Eighteen Cotton Skies

Is there a designing mind? Or is it all random, mere atoms in motion? To ask those questions is already to concede that what you see is not, to all appearances, random. That is to say, the questions themselves grant that order is apparent, which means, at the very least, that you are viewing life with a mind that craves order.

Why does your mind crave order? Furthermore, could you look at life without such a craving, or is that yearning for comprehensible design, i.e., purpose, intrinsic to looking at the world at all? Why, for that matter, do we speak of looking at “the world,” as though the intellectually-tempting idea of the randomness of things were a perceptual impossibility for us, suggesting that we are calibrated to define an ordered whole out of any perceptual field, including even the speculative, a priori “field” consisting of that which we cannot in fact perceive, namely everything — i.e., “the world”?

When you look up at the clouds and find animal shapes, does this prove the clouds were intentionally designed to look like rabbits and elephants? Of course not, we would all reply quickly. But on second thought, yes they were so designed — by your mind. In other words, even fanciful illusions and imaginations are intentional beings of a sort. As children, we are “naturally” inclined — nature itself, like “the world,” being a foundational presumption we all make, continually, due to our inescapable desire for order and comprehensibility — to simplify or codify the “random” in order to make it comprehensible within our limited range of understanding. That is, our childish inclination is to reduce the unknown to the already known.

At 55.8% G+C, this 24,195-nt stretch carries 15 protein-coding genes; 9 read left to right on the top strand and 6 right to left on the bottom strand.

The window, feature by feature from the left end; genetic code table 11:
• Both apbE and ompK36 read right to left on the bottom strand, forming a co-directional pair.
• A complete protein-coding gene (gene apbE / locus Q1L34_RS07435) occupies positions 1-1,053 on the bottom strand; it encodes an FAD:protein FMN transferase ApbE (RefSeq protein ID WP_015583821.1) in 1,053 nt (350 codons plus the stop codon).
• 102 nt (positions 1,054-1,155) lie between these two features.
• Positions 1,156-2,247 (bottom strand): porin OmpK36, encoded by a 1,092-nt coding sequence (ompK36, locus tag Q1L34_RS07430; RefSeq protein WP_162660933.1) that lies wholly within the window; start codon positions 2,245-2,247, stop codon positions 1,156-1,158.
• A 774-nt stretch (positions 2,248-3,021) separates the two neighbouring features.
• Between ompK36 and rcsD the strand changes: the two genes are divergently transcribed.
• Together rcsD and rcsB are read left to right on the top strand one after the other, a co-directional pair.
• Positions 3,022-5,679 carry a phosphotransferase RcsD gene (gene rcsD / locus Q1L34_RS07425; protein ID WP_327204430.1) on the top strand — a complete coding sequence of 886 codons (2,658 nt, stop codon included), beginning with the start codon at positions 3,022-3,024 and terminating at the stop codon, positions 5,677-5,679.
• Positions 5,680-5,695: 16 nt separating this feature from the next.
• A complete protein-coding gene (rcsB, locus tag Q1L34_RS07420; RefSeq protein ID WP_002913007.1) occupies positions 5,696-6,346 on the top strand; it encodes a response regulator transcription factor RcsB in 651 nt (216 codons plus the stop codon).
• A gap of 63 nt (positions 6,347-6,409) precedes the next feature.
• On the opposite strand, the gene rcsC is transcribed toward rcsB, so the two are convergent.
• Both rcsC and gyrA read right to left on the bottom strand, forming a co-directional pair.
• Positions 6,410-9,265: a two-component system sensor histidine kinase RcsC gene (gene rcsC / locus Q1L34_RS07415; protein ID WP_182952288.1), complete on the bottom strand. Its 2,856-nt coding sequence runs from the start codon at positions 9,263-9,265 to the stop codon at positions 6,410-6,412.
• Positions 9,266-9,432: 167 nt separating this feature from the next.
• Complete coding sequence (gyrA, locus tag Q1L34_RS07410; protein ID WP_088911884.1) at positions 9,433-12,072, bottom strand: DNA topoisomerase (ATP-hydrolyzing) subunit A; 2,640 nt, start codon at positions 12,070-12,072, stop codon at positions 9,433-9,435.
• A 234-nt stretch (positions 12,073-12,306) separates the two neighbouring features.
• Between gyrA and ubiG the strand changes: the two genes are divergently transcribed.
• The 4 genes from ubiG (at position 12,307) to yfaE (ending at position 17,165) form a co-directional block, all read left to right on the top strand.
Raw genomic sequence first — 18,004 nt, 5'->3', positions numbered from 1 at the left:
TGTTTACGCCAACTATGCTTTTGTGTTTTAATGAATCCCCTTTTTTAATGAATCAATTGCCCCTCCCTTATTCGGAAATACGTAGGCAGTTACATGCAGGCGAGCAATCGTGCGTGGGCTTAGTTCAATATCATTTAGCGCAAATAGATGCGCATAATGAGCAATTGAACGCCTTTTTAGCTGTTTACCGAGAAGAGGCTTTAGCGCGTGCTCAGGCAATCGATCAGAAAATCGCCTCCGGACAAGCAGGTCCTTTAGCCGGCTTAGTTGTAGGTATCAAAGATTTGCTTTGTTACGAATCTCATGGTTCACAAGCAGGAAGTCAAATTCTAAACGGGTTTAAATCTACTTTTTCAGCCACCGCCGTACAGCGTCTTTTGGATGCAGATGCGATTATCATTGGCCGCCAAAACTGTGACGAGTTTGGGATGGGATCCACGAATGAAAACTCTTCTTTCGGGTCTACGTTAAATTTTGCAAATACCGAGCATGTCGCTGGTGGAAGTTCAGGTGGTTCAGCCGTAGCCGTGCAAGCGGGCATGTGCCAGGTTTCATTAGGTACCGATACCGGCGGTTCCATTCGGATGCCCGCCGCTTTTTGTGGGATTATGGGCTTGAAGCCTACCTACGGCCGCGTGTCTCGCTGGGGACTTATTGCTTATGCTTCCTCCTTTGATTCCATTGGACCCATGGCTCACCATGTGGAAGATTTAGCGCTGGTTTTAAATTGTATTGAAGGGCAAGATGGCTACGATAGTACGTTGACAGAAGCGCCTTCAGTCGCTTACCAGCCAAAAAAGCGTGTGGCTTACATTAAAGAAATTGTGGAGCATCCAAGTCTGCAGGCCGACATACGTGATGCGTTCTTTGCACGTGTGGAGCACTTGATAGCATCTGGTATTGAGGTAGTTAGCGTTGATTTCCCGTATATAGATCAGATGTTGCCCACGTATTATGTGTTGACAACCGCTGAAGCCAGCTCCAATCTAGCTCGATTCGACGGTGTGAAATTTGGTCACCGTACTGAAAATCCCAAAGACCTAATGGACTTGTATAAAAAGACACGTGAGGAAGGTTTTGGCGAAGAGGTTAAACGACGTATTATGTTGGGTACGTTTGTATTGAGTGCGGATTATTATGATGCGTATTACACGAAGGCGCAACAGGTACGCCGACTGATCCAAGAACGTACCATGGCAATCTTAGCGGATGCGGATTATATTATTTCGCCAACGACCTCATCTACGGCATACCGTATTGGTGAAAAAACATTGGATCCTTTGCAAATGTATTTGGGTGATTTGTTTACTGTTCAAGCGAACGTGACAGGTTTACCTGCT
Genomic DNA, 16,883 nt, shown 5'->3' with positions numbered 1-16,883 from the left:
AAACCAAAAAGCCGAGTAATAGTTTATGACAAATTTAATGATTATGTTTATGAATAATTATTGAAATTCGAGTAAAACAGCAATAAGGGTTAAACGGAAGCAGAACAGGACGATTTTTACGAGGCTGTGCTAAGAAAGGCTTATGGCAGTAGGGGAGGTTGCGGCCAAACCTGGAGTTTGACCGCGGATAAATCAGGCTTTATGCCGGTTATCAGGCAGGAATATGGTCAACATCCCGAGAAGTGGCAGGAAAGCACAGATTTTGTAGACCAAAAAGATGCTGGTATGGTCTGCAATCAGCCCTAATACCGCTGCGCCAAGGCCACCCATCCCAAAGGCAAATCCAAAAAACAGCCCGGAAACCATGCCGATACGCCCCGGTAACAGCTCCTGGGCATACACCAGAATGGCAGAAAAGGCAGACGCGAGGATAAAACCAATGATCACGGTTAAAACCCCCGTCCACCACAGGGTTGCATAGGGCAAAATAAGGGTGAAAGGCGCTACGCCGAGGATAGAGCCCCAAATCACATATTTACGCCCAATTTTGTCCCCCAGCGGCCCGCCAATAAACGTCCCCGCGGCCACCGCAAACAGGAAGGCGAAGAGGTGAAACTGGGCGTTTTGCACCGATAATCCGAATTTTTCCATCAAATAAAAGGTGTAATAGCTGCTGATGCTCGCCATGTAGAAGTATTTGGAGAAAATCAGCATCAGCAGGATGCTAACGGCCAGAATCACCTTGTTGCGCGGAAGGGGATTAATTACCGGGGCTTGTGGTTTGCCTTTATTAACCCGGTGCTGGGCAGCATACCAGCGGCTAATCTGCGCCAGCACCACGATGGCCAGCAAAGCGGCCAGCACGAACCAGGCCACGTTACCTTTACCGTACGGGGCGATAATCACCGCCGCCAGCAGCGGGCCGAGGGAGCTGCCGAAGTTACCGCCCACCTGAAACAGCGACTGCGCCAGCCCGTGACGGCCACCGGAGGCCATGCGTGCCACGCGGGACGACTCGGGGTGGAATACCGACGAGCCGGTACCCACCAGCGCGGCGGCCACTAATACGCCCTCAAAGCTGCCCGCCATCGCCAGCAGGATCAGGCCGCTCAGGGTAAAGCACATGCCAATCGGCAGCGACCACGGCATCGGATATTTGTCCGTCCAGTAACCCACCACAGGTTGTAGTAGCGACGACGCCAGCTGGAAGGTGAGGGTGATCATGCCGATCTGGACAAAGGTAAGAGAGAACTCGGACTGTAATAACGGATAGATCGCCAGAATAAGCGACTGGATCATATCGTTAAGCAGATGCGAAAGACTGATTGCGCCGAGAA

As adults, to the extent that we are truly thinking as adults, our inclination is rather to find order in the unknown itself, rather than to reduce it to established categories. In other words, as we become more confident in our hold on reality, we overcome the child’s weakness of needing to make the unfamiliar familiar, in the sense of forcing it to conform to what we know. Instead, we learn to say, in effect, “I see design in this, but I can’t pretend that I understand the design yet.” In this way, our innate craving for order is not, as the late modern nihilists and material reductionists insist, merely a delusional remnant of our childish metaphysical heritage. It is, rather, an essential mechanism of our self-development: the urge to grasp after the unknown meaning that lies just beyond our thought’s horizons. In other words, the desire for wisdom, which, described from the subjective perspective of innate impulse, is also known as the search for the beautiful.

In a sense, then, the question of whether a world so complex depends on a designing intelligence is, in its popular form, aimed the wrong way. The proper question, perhaps, is not, “Could a world this orderly, beautiful, and complex exist without an intelligent designer?” Rather, we ought to ask, “Could pure randomness and chance produce an intellect that can only function and grow by drawing order, beauty, and complexity out of the chaos?”

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